Next, we tune the initial bias weight (using values ) and the initial standard deviation (using values ). Anticipating nonzero bids, we test several initializations with nonzero bias weights. Large standard deviations allow for much exploration early on, but may also result in unstable policies or slow convergence. From the experiments, we observe that the bias weight converges to a small or negative weight and that there is no benefit in different initializations. For the standard deviation, we find that yields the best results; the exploration triggered by setting large initial standard deviations helps avoiding local optima early on. In terms of performance, the average transport costs are 7.3% lower than under the standard normal initialization. Standard deviations ultimately converge to similarly small values regardless the initialization.
Finally, we determine the number of episodes and the length of each horizon . Longer horizons lead to larger and therefore more reliable batches of completed jobs per episode, but naturally require more computational effort. Thus, we compare settings for which the total number of time steps is equivalent. Each alternative simulates 1,000,000 time steps, using with corresponding values . To test convergence, after each 10% of completed training episodes we perform 10 validation episodes – always with for fair comparisons – to evaluate policy qualities. We find that having large batches provides notable advantages. Furthermore, in all cases 400,000 time steps appear sufficient to converge to stable policies. To illustrate the findings, Figure 2(a) shows the average transport costs measured after each 100,000 time steps (using the thenprevailing policy); Figure 2(b) shows the quality of the eventual policies for each time horizon.
The final parameters to be used for the remainder of the numerical experiments are summarized as follows: , , , and .
5.2 Analysis of policy performance
Having determined the parameter settings, we proceed to analyze the performance of the jointly learned policies. This section addresses the effects of information sharing, the relevance of the used features in determining the bid, and the behavior of the bidding policy and its impact on carrier profits. All results in this section correspond to the performance of policies after training is completed. To obtain additional insights we sometimes define alternative instances; for conciseness we do not explicitly define the settings of these alternatives.
We first evaluate the effects of information sharing. According to preset ratios, we randomly assign whether or not a container shares its information with the system. Only containers that share information are able to see aggregate system information. Clearly, the more containers participate, the more accurate the system information will be. We test sharing rates ranging from 0% to 100% with increments of 10%; Table 2 shows the results. We observe that performance under full information sharing and no information sharing is almost equivalent, with partial information sharing always performing worse. The latter observation may be explained by the distorted view presented by only measuring part of the system state.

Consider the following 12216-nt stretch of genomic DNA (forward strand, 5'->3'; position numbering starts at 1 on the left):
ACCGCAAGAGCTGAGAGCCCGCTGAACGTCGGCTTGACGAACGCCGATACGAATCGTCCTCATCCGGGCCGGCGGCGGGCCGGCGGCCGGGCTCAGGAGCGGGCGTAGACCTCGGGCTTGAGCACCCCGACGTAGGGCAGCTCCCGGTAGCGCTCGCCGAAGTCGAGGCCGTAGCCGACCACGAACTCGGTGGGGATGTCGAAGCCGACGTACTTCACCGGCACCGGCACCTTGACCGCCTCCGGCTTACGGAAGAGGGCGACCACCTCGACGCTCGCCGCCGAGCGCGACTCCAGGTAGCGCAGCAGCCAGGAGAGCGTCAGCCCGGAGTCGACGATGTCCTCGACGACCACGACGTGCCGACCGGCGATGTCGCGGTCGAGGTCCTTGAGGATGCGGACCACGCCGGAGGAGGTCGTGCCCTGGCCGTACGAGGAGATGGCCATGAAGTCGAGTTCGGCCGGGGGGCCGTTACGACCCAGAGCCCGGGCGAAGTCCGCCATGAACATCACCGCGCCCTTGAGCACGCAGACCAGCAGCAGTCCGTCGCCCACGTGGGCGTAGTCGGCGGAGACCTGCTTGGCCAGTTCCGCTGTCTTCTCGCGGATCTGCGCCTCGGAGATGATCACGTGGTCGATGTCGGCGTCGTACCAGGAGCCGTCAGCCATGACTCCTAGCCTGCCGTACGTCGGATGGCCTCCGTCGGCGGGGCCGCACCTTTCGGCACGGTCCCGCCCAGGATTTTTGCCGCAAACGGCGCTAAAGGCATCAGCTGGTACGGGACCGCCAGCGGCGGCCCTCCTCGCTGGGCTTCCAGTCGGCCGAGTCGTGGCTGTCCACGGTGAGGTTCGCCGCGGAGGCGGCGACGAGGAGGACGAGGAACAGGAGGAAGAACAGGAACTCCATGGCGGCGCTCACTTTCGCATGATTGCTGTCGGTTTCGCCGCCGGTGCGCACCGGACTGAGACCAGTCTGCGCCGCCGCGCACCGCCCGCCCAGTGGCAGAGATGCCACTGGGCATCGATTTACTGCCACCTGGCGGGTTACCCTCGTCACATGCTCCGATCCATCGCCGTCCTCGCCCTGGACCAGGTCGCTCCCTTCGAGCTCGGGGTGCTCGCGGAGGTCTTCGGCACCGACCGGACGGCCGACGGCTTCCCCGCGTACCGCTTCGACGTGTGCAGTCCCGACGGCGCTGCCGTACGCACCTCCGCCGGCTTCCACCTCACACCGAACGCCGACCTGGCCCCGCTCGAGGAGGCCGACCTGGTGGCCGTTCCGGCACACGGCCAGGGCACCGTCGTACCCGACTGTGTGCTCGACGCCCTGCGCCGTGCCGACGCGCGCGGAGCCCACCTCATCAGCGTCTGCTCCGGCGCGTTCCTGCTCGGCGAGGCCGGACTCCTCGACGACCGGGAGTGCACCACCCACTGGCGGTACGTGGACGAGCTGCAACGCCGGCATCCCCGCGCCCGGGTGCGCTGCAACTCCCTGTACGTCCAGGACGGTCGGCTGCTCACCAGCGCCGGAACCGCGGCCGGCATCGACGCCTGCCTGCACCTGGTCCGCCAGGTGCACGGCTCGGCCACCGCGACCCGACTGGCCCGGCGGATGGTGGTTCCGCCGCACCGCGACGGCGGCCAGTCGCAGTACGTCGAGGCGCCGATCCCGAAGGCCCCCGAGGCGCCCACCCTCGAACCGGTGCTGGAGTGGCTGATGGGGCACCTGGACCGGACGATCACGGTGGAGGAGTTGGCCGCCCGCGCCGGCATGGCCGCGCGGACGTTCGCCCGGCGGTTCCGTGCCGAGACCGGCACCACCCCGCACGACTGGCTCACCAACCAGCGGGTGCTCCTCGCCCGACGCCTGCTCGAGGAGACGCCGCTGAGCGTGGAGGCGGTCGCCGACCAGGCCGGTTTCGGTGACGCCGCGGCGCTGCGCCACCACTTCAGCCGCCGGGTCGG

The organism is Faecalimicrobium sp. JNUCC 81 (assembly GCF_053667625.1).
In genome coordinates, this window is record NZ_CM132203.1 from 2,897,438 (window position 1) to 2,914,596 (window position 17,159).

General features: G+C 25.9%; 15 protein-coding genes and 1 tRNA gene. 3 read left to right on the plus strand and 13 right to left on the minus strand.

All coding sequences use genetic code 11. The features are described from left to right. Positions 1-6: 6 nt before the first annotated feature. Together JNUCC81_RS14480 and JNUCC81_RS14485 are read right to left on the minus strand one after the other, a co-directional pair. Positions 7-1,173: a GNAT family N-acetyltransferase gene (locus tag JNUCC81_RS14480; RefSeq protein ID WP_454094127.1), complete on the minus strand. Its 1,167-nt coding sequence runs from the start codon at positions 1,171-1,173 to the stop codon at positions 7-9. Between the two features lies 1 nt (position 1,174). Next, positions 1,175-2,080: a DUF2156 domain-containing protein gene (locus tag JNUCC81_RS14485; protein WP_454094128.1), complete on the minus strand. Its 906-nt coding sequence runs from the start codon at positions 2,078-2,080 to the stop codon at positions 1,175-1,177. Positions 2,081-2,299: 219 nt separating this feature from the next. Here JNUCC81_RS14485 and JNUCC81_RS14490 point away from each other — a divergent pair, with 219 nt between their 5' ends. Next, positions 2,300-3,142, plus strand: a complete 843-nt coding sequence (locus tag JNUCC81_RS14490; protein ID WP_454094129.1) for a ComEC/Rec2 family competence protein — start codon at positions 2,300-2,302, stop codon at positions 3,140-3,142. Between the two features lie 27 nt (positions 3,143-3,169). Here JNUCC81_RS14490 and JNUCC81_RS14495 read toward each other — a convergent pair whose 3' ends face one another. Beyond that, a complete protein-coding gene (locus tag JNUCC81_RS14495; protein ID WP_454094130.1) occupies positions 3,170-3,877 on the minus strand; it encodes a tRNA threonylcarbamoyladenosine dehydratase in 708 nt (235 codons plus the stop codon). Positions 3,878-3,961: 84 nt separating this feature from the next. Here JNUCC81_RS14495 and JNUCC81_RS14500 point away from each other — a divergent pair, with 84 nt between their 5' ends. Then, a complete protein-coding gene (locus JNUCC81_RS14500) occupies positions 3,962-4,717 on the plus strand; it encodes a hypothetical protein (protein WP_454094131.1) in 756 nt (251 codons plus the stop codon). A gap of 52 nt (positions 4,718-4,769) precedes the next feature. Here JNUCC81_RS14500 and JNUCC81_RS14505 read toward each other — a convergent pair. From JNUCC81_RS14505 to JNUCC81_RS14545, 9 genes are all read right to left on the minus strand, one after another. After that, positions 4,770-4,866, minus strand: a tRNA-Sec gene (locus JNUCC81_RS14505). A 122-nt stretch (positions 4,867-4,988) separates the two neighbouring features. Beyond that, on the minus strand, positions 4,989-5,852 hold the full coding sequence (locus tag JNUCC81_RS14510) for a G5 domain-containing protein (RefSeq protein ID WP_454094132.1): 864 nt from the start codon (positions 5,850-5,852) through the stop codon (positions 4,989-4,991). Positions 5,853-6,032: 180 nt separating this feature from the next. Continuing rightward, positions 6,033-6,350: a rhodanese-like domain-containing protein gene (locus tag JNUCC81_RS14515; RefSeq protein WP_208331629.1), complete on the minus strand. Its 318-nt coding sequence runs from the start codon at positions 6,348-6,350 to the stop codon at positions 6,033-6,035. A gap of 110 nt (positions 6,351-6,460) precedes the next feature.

Feature  0%  10%  20%  30%  40%  50%  60%  70%  80%  90%  100% 

Scalar  10.10  10.28  8.03  11.83  10.98  4.81  7.17  10.46  8.71  9.46  12.12 
Total job volume  –  0.06  0.06  0.12  0.44  0.03  0.29  0.42  1.18  0.64  0.63 
Average due date  –  2.37  2.73  3.28  2.57  2.73  2.69  2.49  1.79  2.02  1.56 
Average distance  –  1.83  3.07  2.59  2.36  3.18  3.58  3.16  3.44  2.26  2.92 
# jobs  –  0.03  0.31  0.69  0.21  0.86  0.77  1.39  0.02  1.25  1.70 
Job volume  59.20  57.14  56.83  58.46  58.70  55.27  56.13  56.55  56.69  57.97  60.10 
Job due date  22.45  23.25  24.02  21.16  21.95  23.89  25.96  22.89  22.26  22.82  21.27 
Job distance  49.49  48.37  45.88  49.38  48.81  45.98  45.27  46.85  48.00  49.15  49.54 
Average reward  46.87  51.78  55.96  49.12  49.54  57.75  56.75  55.71  53.12  49.43  46.32 
In the policy parametrization all features are scaled to the domain, such that the magnitudes of weights are comparable among each other. We see that the generic features have relatively little impact on the overall bid price. This underlines the limited difference observed between full information sharing and no information sharing. Job volume and job distance are by far the most significant drivers of a job’s bid prices. In line with expectations, as the costs incurred by the carrier depend on these two factors, therefore requiring higher compensations. Furthermore, holding and penalty costs are proportional to the job volume. The relationship with the time till due date is negative; if more time remains, it might be prudent to place lower bids without an imminent risk of penalties. On average, each job places 1.36 bids and 99.14% of jobs is ultimately shipped; the capacity of the transport service is rarely restrictive. Figure 4 illustrates bidding behavior with respect to transport distance and time till due date, respectively.